uncertainty theory of occupational stress 420

‘strong’ situations, cultural influence 53, 58–9

structure, relationship to strategy 78–9

subjective culture 30–1

Sub-Sahara African cluster 18–19

Sweden, preferred managerial style 73, 74, 75

systemic knowledge 177, 180

tacit knowledge 175–9, 180

‘Tall Poppy Syndrome’ (Australia and New Zealand) 27–8, 55

Taylor, Frederick 72

teams

See virtual teams, work teams

Technik concept 97

technological determinist approach to innovation 212

technological environment, and cultural influence 53, 59

technology, diffusion of cultural elements 36–8

thermoclimate, influence on work behaviors 35–6

tightness-looseness cultural dimension 25

time orientation, monochronism-polychronism dimension 10, 14–16

Toshiba, consultative decision-making 112

training

See intercultural training

transitional economies

cultural jolts 38–9

institutional perspective 28–9

organizational management 38–9

trust trajectory 407, 408–9

Trompenaars model of national culture 4–5, 6

trust

definition 374–5

role in organizational knowledge management 185–7

trust development and culture 390–410

attributions in the trust relationship 397, 404–5

definition of cultural dimension 390

degree of identification 391–2

diagnosticity of information 396, 404

East Asian trust trajectory 406–8

general propensities to trust 401

implications for managers 409–10

intuitive/rational stance 394–6, 401–4

macro-level influences 390–406

micro-level influences 390–406

motivation (intrinsic/extrinsic) 393, 398

nature of trust 393

potential for future research 409–10

psychological stance (intuitive/rational) 394–6, 401–4

relationship accounting mechanism 397, 405–6

risk preferences 402–4

transitional economy trust trajectory 407, 408–9

trust trajectories 406–9

weighted trust expectations 398–400

trust development model 374–90

attribution formation 385–90

benevolence-based trust 382

competence-based trust 379

courtship 381

dangers of over- and under-accounting 388–9

definition of trust 374–5

effects of diagnosticity of information 386–7

extrinsically-motivated trust relationships 380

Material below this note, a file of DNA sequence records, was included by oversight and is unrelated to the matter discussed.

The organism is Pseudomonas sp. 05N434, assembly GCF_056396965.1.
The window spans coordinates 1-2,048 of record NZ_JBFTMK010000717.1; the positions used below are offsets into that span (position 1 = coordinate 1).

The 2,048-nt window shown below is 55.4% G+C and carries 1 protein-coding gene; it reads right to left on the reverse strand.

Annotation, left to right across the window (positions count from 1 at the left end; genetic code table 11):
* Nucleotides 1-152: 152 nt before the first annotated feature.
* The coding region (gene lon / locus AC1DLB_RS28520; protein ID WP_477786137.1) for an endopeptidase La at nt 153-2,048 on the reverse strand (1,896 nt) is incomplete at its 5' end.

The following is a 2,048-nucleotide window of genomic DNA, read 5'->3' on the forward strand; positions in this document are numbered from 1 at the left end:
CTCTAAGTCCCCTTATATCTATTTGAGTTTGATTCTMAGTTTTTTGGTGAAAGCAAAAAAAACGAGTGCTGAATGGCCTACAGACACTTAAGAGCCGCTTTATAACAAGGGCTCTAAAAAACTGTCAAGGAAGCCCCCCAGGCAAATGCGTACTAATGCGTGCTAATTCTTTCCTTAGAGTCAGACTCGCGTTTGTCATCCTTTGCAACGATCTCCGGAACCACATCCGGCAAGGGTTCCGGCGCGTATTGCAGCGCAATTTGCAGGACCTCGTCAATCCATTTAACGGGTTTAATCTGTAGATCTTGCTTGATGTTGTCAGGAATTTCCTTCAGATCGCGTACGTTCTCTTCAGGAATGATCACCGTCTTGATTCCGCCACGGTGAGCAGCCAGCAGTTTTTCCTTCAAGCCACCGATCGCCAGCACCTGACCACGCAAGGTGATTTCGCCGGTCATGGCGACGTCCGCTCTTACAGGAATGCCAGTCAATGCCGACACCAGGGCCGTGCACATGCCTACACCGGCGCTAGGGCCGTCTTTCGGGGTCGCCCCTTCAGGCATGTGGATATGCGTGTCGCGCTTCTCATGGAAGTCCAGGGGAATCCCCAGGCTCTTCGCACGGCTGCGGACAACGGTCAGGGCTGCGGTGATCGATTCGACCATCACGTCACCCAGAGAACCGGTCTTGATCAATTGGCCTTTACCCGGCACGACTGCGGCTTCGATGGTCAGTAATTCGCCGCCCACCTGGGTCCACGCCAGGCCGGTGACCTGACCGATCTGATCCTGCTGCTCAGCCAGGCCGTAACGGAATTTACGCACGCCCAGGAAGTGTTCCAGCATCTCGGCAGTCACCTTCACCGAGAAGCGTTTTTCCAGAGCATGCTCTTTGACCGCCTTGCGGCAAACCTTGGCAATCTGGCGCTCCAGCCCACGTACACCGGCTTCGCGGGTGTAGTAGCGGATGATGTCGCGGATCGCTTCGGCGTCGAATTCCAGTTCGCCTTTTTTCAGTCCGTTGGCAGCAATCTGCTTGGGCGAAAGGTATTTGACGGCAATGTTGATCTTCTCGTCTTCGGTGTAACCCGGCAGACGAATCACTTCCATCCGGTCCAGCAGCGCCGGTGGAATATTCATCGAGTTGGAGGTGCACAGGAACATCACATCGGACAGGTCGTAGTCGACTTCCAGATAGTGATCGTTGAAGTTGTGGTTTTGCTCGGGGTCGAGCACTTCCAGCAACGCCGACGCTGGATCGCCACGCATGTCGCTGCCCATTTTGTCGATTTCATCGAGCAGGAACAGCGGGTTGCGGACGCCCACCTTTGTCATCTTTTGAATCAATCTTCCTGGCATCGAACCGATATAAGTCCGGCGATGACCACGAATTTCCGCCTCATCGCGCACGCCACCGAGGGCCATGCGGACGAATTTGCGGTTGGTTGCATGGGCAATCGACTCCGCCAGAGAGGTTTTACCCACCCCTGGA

factors influencing trust judgements 383–4

factors influencing trusting behavior 384–5

incentive-based trust 380–2

influence of intuitive and emotional factors 382–3

interaction between motivation and identity 378–9

intrinsically-motivated trust relationships 381

level of identity between parties 377–8, 378–9

motivation to trust 378–9

nature of trust 377–8

outcome attribution 385–90

psychological stance of trust 382–5

relationship accounting mechanism 385–6, 388

relationships with legal contracts 380

relationships with network governance 380–1

relationships with relational contracts 381–2

socially-based trust 380–1

trust trajectory 389–90

weighted trust expectations 374–5, 377, 378–82

trust games, culture and economic behavior 354–5

trust-theoretical perspective on M&A integration 135–6

UK, preferred managerial style 73–4, 75

UK firms, organization design and culture 84–5

ultimatum games, culture and economic behavior 352–4

uncertainty, and cultural influence 53, 58–9


uncertainty avoidance

and work motivation 316

universalism-particularism cultural dimension 10, 16–17

uncertainty avoidance cultural dimension

GLOBE study 127, 129, 130

cross-cultural leadership research 228–9

universalism-particularism cultural dimension 10, 16–17

universals in leadership, search for 223–5, 233, 234

US, preferred managerial style 73, 74

US firms

centralized decision-making 108–9

organization design and culture 82–5

strategic focus 80–1